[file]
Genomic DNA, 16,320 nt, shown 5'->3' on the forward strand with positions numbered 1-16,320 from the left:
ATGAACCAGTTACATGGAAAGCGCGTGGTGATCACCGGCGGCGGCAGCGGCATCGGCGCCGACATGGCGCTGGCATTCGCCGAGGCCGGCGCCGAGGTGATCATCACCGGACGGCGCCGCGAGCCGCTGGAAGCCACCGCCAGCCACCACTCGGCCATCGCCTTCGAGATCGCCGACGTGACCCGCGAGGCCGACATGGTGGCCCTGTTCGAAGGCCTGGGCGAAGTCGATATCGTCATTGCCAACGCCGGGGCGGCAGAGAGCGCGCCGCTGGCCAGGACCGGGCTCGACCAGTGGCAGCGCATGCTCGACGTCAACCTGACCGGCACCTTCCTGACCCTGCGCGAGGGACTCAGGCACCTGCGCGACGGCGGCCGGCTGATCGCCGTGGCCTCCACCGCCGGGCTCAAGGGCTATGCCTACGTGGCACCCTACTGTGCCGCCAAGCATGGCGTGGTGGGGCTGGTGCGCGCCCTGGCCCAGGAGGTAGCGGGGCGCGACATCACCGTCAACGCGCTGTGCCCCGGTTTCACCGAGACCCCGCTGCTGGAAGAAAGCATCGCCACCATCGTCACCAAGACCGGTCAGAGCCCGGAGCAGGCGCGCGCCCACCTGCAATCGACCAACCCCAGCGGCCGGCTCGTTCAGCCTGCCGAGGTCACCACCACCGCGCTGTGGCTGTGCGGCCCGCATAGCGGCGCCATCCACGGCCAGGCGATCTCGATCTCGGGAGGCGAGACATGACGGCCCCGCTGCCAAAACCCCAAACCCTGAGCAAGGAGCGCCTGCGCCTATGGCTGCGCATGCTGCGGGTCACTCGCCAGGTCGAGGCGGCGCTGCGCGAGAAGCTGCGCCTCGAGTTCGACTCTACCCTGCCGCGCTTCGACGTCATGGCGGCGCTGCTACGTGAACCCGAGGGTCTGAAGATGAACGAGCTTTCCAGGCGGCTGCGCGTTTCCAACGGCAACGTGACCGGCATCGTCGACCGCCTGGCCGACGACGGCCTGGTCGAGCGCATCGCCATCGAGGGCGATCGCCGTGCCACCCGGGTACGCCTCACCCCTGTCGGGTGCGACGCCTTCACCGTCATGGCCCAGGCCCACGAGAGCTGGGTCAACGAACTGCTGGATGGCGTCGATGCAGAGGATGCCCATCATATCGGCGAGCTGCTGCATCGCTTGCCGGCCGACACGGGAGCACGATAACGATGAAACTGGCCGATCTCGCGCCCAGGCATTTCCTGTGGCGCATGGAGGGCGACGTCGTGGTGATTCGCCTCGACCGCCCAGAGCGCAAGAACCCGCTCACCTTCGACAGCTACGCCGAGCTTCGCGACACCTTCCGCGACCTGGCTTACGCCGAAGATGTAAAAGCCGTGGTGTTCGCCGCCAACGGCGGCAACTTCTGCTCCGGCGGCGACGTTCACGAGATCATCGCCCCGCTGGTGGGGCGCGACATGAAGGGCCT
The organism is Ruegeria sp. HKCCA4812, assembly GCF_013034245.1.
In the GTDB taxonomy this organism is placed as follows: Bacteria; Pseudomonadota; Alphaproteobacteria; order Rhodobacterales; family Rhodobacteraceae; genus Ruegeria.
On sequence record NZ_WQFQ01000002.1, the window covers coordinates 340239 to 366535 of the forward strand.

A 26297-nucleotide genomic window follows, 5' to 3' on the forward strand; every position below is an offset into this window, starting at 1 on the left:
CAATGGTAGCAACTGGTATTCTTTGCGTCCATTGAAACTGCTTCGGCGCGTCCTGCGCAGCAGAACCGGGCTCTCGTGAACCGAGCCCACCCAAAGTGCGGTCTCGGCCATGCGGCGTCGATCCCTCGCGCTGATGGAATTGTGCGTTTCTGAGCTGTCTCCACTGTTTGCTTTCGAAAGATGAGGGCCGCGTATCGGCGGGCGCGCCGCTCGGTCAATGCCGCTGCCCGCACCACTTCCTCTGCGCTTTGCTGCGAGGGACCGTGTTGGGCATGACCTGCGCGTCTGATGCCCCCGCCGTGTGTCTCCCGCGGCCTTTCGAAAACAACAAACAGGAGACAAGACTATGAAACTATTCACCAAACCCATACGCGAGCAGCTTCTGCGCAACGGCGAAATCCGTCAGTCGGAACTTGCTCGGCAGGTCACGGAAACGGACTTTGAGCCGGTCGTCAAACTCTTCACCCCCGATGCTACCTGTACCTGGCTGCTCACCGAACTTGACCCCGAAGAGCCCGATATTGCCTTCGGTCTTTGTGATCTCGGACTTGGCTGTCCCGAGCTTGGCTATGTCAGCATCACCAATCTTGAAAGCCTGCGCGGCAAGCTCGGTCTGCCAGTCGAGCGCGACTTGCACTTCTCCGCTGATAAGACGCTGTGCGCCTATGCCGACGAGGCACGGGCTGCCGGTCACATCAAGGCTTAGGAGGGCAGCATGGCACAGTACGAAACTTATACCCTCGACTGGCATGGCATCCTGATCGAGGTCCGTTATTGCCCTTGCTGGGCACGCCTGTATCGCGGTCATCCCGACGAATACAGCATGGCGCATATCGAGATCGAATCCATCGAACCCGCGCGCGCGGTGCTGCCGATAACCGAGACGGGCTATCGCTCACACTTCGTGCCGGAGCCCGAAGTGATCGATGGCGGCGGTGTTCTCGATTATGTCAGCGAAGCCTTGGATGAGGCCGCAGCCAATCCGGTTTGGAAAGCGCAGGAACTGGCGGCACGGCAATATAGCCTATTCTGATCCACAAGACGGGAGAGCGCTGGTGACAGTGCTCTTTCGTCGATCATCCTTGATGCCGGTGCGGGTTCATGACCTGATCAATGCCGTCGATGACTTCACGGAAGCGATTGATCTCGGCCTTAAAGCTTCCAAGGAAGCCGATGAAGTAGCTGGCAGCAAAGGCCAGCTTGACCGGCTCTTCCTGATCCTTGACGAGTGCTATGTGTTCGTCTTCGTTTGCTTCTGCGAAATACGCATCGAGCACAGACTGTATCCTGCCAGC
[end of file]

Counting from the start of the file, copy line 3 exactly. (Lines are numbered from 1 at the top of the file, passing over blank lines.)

The organism is Ruegeria sp. HKCCA4812, assembly GCF_013034245.1.